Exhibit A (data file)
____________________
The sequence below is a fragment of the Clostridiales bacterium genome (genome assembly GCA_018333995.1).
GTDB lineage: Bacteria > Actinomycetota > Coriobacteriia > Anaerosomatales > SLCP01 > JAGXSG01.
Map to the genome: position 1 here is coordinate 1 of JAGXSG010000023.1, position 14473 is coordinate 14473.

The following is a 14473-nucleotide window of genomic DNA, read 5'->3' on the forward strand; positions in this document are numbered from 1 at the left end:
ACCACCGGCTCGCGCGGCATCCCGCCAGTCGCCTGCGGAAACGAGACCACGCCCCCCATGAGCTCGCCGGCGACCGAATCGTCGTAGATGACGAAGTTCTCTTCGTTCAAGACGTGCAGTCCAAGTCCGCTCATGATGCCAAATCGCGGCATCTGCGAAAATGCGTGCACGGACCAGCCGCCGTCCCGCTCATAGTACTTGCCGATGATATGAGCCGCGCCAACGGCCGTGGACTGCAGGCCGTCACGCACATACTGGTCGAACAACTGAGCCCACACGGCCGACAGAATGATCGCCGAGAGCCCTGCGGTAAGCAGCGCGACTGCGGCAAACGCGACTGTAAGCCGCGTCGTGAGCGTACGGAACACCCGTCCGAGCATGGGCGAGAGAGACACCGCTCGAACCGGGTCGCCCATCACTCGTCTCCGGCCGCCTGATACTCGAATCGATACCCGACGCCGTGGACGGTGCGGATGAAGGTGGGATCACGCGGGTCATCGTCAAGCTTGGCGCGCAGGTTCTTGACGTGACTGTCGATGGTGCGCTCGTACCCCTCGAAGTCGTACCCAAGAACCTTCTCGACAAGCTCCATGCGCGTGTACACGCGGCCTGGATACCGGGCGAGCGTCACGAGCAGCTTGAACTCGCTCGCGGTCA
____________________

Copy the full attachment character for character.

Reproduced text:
The sequence below is a fragment of the Clostridiales bacterium genome (genome assembly GCA_018333995.1).
GTDB lineage: Bacteria > Actinomycetota > Coriobacteriia > Anaerosomatales > SLCP01 > JAGXSG01.
Map to the genome: position 1 here is coordinate 1 of JAGXSG010000023.1, position 14473 is coordinate 14473.

The following is a 14473-nucleotide window of genomic DNA, read 5'->3' on the forward strand; positions in this document are numbered from 1 at the left end:
ACCACCGGCTCGCGCGGCATCCCGCCAGTCGCCTGCGGAAACGAGACCACGCCCCCCATGAGCTCGCCGGCGACCGAATCGTCGTAGATGACGAAGTTCTCTTCGTTCAAGACGTGCAGTCCAAGTCCGCTCATGATGCCAAATCGCGGCATCTGCGAAAATGCGTGCACGGACCAGCCGCCGTCCCGCTCATAGTACTTGCCGATGATATGAGCCGCGCCAACGGCCGTGGACTGCAGGCCGTCACGCACATACTGGTCGAACAACTGAGCCCACACGGCCGACAGAATGATCGCCGAGAGCCCTGCGGTAAGCAGCGCGACTGCGGCAAACGCGACTGTAAGCCGCGTCGTGAGCGTACGGAACACCCGTCCGAGCATGGGCGAGAGAGACACCGCTCGAACCGGGTCGCCCATCACTCGTCTCCGGCCGCCTGATACTCGAATCGATACCCGACGCCGTGGACGGTGCGGATGAAGGTGGGATCACGCGGGTCATCGTCAAGCTTGGCGCGCAGGTTCTTGACGTGACTGTCGATGGTGCGCTCGTACCCCTCGAAGTCGTACCCAAGAACCTTCTCGACAAGCTCCATGCGCGTGTACACGCGGCCTGGATACCGGGCGAGCGTCACGAGCAGCTTGAACTCGCTCGCGGTCA